[2] National Cancer Institute. Lymphedema (PDQ)-Health Professional Version. Available here: cancer.gov/about-cancer/treatment/side-effects/lymphedema/lymphedema-hp-pdq
[3] Vollbracht C., Schneider B., Leendert V., Weiss G., Auerbach L., Beuth J. Intravenous vitamin C administration improves quality of life in breast cancer patients during chemo-/radiotherapy and aftercare: results of a retrospective, multicentre, epidemiological cohort study in Germany. In Vivo2011; 25(6): 983–990.
[4] Mindfulness meditation for younger breast cancer survivors: a randomized controlled trial. Cancer. 2015; 121(8): 1231-40. Available here: https://www.ncbi.nlm.nih.gov/pubmed/25537522
[5] Garssen B, Boomsma MF, Meezenbroek Ede J, et al. Stress management training for breast cancer surgery patients. Psychooncology. 2013; 22: 572-580. Available here: http://onlinelibrary.wiley.com/doi/10.1002/pon.3034/full
[6] Phillips KM, Antoni MH, Lechner SC, et al. Stress management intervention reduces serum cortisol and increases relaxation during treatment for nonmetastatic breast cancer. Psychosom Med. 2008; 70: 1044-1049. Available here: https://www.ncbi.nlm.nih.gov/pubmed/18842742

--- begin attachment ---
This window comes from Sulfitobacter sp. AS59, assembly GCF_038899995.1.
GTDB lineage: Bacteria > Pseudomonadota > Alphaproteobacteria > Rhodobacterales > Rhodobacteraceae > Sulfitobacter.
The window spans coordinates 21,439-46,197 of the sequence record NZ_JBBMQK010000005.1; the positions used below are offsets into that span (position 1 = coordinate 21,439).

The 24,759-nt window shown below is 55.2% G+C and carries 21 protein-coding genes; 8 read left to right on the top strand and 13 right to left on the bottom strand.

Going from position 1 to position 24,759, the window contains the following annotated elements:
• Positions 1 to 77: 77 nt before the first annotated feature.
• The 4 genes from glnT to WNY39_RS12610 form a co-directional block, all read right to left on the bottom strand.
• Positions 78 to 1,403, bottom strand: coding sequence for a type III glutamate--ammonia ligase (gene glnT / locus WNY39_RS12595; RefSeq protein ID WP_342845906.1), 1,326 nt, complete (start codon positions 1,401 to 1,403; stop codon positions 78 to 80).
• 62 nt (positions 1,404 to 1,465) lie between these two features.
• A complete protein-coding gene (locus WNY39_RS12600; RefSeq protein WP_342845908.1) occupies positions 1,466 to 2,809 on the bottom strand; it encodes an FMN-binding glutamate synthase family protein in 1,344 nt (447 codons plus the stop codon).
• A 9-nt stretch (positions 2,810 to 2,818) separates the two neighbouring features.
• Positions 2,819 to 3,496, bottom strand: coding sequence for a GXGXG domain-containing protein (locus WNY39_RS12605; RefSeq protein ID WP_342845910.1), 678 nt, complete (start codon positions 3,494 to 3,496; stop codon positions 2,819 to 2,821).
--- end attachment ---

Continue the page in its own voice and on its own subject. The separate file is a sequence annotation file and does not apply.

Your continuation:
[7] Anand P. et. al. Cancer is a Preventable Disease that requires major lifestyle changes. Pharmaceutical Research 2008; 25: 9.
[8] Greenlee, Heather, et al. Antioxidant Supplement Use after Breast Cancer Diagnosis and Mortality in the Life After Cancer Epidemiology (LACE) Cohort. Cancer. 2011; 118(8): 2048–2058.

[9] Pierce, John P., et al. Greater Survival after Breast Cancer in Physically Active Women with High Vegetable-Fruit Intake Regardless of Obesity. Journal of Clinical Oncology. 2015. Available here: https://arizona.pure.elsevier.com/en/publications/greater-survival-after-breast-cancer-in-physically-active-women-w

The AANP and the INM would like to acknowledge Holly Lucille, ND, RN for her contributions to the content of this FAQ.